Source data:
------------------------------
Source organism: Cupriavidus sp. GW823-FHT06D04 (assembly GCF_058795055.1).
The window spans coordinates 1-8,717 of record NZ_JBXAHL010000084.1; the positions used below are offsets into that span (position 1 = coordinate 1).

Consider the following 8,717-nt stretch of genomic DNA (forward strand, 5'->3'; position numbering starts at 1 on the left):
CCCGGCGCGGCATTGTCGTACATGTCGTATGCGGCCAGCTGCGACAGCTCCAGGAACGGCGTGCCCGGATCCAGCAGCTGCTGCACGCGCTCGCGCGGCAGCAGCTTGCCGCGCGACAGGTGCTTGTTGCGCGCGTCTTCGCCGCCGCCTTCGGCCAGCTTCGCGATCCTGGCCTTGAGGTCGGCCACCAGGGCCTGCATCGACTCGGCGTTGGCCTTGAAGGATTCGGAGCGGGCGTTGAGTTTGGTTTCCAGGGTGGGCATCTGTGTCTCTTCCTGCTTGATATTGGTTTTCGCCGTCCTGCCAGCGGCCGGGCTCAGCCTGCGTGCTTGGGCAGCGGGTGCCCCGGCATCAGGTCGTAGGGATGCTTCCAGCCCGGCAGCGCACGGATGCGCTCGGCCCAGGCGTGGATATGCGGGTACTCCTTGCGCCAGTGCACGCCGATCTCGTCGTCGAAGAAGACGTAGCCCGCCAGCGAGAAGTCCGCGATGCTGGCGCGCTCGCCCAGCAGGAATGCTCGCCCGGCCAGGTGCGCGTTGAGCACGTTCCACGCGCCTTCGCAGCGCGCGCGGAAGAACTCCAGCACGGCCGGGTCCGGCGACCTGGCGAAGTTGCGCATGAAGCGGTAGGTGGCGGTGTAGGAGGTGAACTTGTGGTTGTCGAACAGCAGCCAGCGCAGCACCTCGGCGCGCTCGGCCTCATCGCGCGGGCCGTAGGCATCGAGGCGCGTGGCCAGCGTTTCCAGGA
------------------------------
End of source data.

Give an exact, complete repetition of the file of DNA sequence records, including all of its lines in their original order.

Source organism: Cupriavidus sp. GW823-FHT06D04 (assembly GCF_058795055.1).
The window spans coordinates 1-8,717 of record NZ_JBXAHL010000084.1; the positions used below are offsets into that span (position 1 = coordinate 1).

Consider the following 8,717-nt stretch of genomic DNA (forward strand, 5'->3'; position numbering starts at 1 on the left):
CCCGGCGCGGCATTGTCGTACATGTCGTATGCGGCCAGCTGCGACAGCTCCAGGAACGGCGTGCCCGGATCCAGCAGCTGCTGCACGCGCTCGCGCGGCAGCAGCTTGCCGCGCGACAGGTGCTTGTTGCGCGCGTCTTCGCCGCCGCCTTCGGCCAGCTTCGCGATCCTGGCCTTGAGGTCGGCCACCAGGGCCTGCATCGACTCGGCGTTGGCCTTGAAGGATTCGGAGCGGGCGTTGAGTTTGGTTTCCAGGGTGGGCATCTGTGTCTCTTCCTGCTTGATATTGGTTTTCGCCGTCCTGCCAGCGGCCGGGCTCAGCCTGCGTGCTTGGGCAGCGGGTGCCCCGGCATCAGGTCGTAGGGATGCTTCCAGCCCGGCAGCGCACGGATGCGCTCGGCCCAGGCGTGGATATGCGGGTACTCCTTGCGCCAGTGCACGCCGATCTCGTCGTCGAAGAAGACGTAGCCCGCCAGCGAGAAGTCCGCGATGCTGGCGCGCTCGCCCAGCAGGAATGCTCGCCCGGCCAGGTGCGCGTTGAGCACGTTCCACGCGCCTTCGCAGCGCGCGCGGAAGAACTCCAGCACGGCCGGGTCCGGCGACCTGGCGAAGTTGCGCATGAAGCGGTAGGTGGCGGTGTAGGAGGTGAACTTGTGGTTGTCGAACAGCAGCCAGCGCAGCACCTCGGCGCGCTCGGCCTCATCGCGCGGGCCGTAGGCATCGAGGCGCGTGGCCAGCGTTTCCAGGA